This past Saturday afternoon, UCSB students participated in the Pho-ntastic Noodles fundraiser, an independently planned charity event to raise money for nonprofit organization American Cancer Society’s Relay for Life.

The event was initiated by third-year political science major Jason Bao, who, along with a group of friends and other volunteers, led a collaborated effort to cook and sell Vietnamese Pho noodles and fried dumplings. Since Bao’s family has been affected by cancer, he chose to raise money for Relay for Life in order to lend his efforts towards fighting the disease.

Bao said the idea originally came to him when he realized that he had the resources available to organize an effort to help his mother, who was diagnosed with cancer two years ago.

“[We fundraised] for Relay for Life right now for cancer awareness and to try to help find a cure. My mother was actually diagnosed with cancer two years ago,” Bao said. “Basically when she first got diagnosed, I felt like I couldn’t do anything about it, but as I got older I realized that, you know, if people help me out and if everyone has a good heart, we can all get together and do good things.”

Because Bao’s mother originally taught him to make pho, he decided that serving the noodle dish for charity would be a fitting tribute. Bao said the charity group, which is nicknamed Team Momma Bao, plans to organize many fundraisers in order to reach their goal for the year.

“I think we spent about a $120 to get all the ingredients and stuff and right now we are sitting on around $425 so right now we raised about $300 for this event,” Bao said. “We are trying to do some follow-up events. We want to raise $1000 by May 15, which may be a little ambitious but why not aim for something high but try to do something good?”

The event had many volunteers and received a steady stream of customers, with students and friends eager to raise money for the cause. Second-year political science major Debra Kim came to eat with a group of friends and was pleased with the students’ culinary efforts.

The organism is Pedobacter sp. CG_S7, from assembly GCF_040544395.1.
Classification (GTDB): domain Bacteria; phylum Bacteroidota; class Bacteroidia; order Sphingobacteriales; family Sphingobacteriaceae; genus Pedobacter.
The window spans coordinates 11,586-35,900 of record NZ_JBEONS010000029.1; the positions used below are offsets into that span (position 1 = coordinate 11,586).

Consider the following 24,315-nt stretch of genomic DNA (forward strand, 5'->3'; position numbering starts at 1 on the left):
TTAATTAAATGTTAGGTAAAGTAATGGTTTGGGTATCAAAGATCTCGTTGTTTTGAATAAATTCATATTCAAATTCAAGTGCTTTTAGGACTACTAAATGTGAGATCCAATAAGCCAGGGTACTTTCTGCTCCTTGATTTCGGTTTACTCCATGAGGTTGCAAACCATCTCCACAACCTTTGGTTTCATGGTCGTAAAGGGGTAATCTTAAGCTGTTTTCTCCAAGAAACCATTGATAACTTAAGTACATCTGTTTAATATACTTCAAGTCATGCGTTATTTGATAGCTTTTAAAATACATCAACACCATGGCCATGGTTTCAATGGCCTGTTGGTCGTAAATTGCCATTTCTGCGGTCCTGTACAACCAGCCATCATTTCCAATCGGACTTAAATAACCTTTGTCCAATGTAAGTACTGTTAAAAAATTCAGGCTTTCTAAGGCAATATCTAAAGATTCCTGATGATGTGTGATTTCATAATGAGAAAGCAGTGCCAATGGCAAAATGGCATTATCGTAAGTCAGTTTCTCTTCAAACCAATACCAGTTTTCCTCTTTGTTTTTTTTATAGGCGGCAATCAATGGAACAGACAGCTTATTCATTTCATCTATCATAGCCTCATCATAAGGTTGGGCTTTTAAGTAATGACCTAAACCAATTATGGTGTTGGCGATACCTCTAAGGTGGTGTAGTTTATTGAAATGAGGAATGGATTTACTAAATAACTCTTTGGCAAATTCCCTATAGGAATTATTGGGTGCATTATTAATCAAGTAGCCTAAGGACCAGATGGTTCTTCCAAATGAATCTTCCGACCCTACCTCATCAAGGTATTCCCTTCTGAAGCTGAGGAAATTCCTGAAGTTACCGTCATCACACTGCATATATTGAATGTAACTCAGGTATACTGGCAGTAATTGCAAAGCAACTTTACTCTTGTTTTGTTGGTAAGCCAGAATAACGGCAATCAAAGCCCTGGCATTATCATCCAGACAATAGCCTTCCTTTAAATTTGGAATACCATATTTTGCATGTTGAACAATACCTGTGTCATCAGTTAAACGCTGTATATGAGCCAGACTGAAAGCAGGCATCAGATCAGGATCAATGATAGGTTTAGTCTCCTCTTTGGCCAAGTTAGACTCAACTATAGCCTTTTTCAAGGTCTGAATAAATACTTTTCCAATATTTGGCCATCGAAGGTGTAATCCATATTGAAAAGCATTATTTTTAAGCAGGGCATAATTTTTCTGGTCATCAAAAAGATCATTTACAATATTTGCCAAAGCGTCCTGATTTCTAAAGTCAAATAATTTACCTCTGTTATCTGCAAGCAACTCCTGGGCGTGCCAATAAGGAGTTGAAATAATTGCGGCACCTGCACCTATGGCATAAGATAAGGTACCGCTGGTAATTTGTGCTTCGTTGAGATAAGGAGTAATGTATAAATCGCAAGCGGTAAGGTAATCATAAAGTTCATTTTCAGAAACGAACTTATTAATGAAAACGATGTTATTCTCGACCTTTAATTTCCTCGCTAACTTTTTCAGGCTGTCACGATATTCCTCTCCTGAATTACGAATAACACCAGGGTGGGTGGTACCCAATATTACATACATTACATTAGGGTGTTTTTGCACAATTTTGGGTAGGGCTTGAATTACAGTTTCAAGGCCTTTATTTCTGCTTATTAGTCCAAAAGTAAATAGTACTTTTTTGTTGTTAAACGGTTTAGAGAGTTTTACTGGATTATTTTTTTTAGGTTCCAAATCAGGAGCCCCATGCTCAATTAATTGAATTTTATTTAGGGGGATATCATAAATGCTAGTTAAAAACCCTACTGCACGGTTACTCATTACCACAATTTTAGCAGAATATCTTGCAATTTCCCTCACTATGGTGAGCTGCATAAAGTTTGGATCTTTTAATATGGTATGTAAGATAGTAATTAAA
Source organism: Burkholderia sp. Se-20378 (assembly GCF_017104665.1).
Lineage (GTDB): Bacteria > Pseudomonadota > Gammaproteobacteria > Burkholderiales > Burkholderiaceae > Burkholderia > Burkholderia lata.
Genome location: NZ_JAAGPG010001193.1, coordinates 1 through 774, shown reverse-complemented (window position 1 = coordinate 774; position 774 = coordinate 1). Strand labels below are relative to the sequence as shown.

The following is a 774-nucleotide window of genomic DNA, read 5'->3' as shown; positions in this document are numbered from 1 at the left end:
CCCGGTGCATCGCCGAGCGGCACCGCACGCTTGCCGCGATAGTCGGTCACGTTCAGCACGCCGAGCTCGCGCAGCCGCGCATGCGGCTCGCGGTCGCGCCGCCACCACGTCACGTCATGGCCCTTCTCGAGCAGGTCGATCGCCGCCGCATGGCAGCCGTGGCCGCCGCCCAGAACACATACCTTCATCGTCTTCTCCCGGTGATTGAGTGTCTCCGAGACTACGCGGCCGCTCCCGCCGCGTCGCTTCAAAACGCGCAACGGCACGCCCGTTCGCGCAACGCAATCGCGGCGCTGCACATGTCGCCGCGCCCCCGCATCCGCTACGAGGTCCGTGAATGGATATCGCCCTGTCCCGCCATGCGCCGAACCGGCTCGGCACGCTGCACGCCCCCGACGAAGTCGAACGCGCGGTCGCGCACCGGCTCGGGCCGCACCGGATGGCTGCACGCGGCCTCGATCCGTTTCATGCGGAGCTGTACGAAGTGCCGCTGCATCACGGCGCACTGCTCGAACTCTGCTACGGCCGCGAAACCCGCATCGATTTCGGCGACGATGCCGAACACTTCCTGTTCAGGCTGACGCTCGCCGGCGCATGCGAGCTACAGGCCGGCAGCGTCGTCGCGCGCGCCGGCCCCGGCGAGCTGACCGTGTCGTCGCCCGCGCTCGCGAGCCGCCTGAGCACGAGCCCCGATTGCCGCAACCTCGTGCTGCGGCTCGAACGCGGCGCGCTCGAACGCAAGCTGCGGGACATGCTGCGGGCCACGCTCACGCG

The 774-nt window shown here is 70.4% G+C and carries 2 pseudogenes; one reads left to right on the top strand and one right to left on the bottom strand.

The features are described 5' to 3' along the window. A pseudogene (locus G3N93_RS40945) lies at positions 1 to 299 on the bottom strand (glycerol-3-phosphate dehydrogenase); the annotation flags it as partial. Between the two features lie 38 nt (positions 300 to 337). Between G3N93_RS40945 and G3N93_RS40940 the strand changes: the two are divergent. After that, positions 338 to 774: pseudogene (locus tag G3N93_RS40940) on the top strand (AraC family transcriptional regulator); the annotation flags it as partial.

“I thought the food was great!” Kim said.” I didn’t get to try the pho but the dumplings were very good.”

In order to make the amount of pho needed for the fundraiser, the students needed a reliable team of volunteers and a large kitchen to be able to deliver. JJ Barnet, a third-year chemistry major and volunteer at the pho sale, said he dedicated his time to help out a friend.

“One of my bro’s moms has cancer, so I’m just here trying to help out,” Barnet said. “Sean Lee, over there washing the dishes, his mother owns a restaurant, so she kind of donated $50 worth of dumplings to us.”

According to Bao, his effort was made possible by community participation and the students’ willingness to come out and support his cause.

“I’m just really happy that all my friends came out to support me. Like you know everyone who may not even be hungry or like pho, they came out just to show support for such a good cause and you coming out and covering the story,” Bao said.” I’m just glad, you know, people in I.V. — it’s kind of crazy sometimes but they still get together and do some good things.”


A version of this article appeared on page 6 of January 14th, 2013’s print edition of the Nexus.